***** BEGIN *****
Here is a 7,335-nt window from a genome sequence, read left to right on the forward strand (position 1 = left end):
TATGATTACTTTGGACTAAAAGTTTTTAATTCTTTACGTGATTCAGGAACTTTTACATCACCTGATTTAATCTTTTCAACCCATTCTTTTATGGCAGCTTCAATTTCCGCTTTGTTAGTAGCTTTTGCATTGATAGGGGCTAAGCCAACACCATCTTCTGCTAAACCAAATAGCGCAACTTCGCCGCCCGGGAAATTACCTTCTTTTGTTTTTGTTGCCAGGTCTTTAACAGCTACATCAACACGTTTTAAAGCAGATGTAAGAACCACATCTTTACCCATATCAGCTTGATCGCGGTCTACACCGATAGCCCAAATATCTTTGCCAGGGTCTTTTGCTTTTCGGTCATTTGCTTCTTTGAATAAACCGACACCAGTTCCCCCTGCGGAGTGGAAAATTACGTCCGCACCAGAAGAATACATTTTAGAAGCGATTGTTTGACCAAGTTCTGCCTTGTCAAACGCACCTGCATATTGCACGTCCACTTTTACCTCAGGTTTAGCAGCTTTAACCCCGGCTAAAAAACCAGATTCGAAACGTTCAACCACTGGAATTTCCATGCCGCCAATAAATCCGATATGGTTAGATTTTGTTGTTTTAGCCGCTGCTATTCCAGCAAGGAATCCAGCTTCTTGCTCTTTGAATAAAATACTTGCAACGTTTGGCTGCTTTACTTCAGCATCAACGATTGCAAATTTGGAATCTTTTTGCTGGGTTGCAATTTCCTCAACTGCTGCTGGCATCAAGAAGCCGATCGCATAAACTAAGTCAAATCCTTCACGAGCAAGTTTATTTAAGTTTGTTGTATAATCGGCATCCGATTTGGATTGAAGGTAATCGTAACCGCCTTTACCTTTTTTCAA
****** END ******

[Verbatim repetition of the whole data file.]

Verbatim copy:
Here is a 7,335-nt window from a genome sequence, read left to right on the forward strand (position 1 = left end):
TATGATTACTTTGGACTAAAAGTTTTTAATTCTTTACGTGATTCAGGAACTTTTACATCACCTGATTTAATCTTTTCAACCCATTCTTTTATGGCAGCTTCAATTTCCGCTTTGTTAGTAGCTTTTGCATTGATAGGGGCTAAGCCAACACCATCTTCTGCTAAACCAAATAGCGCAACTTCGCCGCCCGGGAAATTACCTTCTTTTGTTTTTGTTGCCAGGTCTTTAACAGCTACATCAACACGTTTTAAAGCAGATGTAAGAACCACATCTTTACCCATATCAGCTTGATCGCGGTCTACACCGATAGCCCAAATATCTTTGCCAGGGTCTTTTGCTTTTCGGTCATTTGCTTCTTTGAATAAACCGACACCAGTTCCCCCTGCGGAGTGGAAAATTACGTCCGCACCAGAAGAATACATTTTAGAAGCGATTGTTTGACCAAGTTCTGCCTTGTCAAACGCACCTGCATATTGCACGTCCACTTTTACCTCAGGTTTAGCAGCTTTAACCCCGGCTAAAAAACCAGATTCGAAACGTTCAACCACTGGAATTTCCATGCCGCCAATAAATCCGATATGGTTAGATTTTGTTGTTTTAGCCGCTGCTATTCCAGCAAGGAATCCAGCTTCTTGCTCTTTGAATAAAATACTTGCAACGTTTGGCTGCTTTACTTCAGCATCAACGATTGCAAATTTGGAATCTTTTTGCTGGGTTGCAATTTCCTCAACTGCTGCTGGCATCAAGAAGCCGATCGCATAAACTAAGTCAAATCCTTCACGAGCAAGTTTATTTAAGTTTGTTGTATAATCGGCATCCGATTTGGATTGAAGGTAATCGTAACCGCCTTTACCTTTTTTCAA